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Obama Is Right on Pacific Trade



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Leaks about negotiations over the Trans-Pacific trade partnership, which would knit the U.S. and major Asian economies into a free-trade area, are ironic: The Pacific seems to be the only place where the Obama administration believes in the free-market. The documents leaked today come from an unnamed foreign government unhappy with U.S. negotiating positions. Believers in capitalism should wholly support the administration for once. The White House is pressing to allow corporations to challenge protectionist laws, to give greater protections to intellectual property, and to allow consumers to freely make decisions to buy medical drugs.

Liberals at places like The Huffington Post, of course, see this all as a corporate giveaway. But that is because liberals in the media think of the free market itself as some devious form of corporate welfare, rather than the greatest engine for the betterment of the human condition in mankind’s history. With these regulations, the Obama administration is doing everyone a favor. Dropping trade barriers improves opportunities for U.S. manufacturers, of which about one-third depend on either exports or imports. It is good for American workers, who receive higher pay in trade-dependent industries. But it also benefits consumers in the U.S., who will pay lower prices for imported goods and it will force U.S. companies to be more competitive. It is even good for foreign consumers, who will benefit from the lowering of protectionist trade barriers.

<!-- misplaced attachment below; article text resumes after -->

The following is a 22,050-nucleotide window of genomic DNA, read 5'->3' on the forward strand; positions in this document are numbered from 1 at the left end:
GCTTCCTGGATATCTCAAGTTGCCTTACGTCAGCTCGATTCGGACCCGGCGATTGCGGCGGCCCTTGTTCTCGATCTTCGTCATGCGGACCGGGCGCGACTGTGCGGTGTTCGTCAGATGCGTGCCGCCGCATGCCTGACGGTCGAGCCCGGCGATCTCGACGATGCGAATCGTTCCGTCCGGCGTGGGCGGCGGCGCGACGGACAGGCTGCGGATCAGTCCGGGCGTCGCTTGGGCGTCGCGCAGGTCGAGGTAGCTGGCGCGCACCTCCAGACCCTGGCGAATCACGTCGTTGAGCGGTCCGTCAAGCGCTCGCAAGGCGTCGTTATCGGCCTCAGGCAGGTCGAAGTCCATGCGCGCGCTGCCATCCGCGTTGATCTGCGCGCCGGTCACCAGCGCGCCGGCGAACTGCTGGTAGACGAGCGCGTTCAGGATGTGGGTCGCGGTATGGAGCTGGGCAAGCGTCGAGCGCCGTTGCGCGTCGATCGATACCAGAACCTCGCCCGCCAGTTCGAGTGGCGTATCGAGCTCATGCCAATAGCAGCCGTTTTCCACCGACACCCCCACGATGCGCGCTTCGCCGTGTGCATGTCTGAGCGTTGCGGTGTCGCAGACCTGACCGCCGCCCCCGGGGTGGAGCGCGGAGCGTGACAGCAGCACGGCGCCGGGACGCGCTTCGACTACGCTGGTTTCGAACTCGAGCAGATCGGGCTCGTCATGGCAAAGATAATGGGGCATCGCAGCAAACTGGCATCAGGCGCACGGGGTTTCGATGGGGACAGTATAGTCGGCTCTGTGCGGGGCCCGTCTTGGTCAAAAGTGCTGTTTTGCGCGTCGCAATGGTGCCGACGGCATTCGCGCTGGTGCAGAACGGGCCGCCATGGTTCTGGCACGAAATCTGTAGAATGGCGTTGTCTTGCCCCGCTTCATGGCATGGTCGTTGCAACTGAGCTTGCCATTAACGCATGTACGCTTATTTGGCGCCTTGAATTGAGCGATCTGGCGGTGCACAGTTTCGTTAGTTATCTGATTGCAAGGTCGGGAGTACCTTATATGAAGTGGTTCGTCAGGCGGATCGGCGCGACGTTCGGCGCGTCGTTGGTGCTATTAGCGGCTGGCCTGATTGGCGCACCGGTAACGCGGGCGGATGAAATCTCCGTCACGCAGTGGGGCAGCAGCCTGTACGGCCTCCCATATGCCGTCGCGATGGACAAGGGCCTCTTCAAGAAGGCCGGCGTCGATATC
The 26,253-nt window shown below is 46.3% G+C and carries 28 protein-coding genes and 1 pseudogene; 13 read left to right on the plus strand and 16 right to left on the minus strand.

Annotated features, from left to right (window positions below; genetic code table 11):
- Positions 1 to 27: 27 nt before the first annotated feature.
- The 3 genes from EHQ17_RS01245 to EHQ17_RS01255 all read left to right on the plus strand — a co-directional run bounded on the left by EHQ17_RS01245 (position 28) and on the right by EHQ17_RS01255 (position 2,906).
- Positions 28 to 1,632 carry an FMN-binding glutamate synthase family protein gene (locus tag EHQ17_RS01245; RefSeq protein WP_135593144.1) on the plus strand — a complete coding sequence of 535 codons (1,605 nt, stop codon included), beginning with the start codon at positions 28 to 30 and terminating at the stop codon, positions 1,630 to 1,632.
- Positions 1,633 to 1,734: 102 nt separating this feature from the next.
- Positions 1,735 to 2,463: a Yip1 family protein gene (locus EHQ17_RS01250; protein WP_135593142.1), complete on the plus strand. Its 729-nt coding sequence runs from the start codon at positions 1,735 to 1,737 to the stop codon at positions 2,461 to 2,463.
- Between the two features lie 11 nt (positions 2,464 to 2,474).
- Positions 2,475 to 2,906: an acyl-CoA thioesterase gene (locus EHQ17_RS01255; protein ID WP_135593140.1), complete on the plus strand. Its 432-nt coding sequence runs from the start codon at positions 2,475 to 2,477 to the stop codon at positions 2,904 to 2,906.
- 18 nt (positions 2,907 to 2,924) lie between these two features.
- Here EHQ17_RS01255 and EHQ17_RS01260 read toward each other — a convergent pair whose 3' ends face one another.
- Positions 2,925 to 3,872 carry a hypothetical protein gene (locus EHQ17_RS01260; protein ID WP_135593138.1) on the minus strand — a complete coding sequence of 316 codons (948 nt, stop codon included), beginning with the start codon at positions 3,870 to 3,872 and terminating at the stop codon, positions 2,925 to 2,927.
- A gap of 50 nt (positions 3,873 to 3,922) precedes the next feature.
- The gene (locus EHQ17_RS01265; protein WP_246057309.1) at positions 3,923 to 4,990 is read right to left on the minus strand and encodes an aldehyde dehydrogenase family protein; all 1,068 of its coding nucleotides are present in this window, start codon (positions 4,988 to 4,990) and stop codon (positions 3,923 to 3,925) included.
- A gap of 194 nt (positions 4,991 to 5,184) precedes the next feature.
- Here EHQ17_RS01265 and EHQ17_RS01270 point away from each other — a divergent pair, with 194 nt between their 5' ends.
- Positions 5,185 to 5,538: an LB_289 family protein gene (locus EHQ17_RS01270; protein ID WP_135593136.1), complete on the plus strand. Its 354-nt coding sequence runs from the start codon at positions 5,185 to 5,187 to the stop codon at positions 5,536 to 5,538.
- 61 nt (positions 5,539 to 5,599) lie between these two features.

The puzzle is why the Obama administration seems to understand the benefits of free markets so well abroad, but cannot understand it at home. If there was ever a real-life lesson about the blessings of capitalism, it is in Asia, where the move to free markets has moved about 600 million out of poverty and added countries like Japan, Korea, Taiwan, and Singapore into the rank of economic powers. The Obama administration recognizes this truth and is pushing for even more free trade in Asia. But at home, it continues to press an agenda of government economic intervention, over-regulation, and centralized control of industry (see Obamacare, the bailouts, and Dodd-Frank).  The strange result is that even while the administration strangles the “animal spirits” that made the U.S. economy the envy of the world in the 20th Century, it is ensuring that they will flourish in Asia in the 21st.



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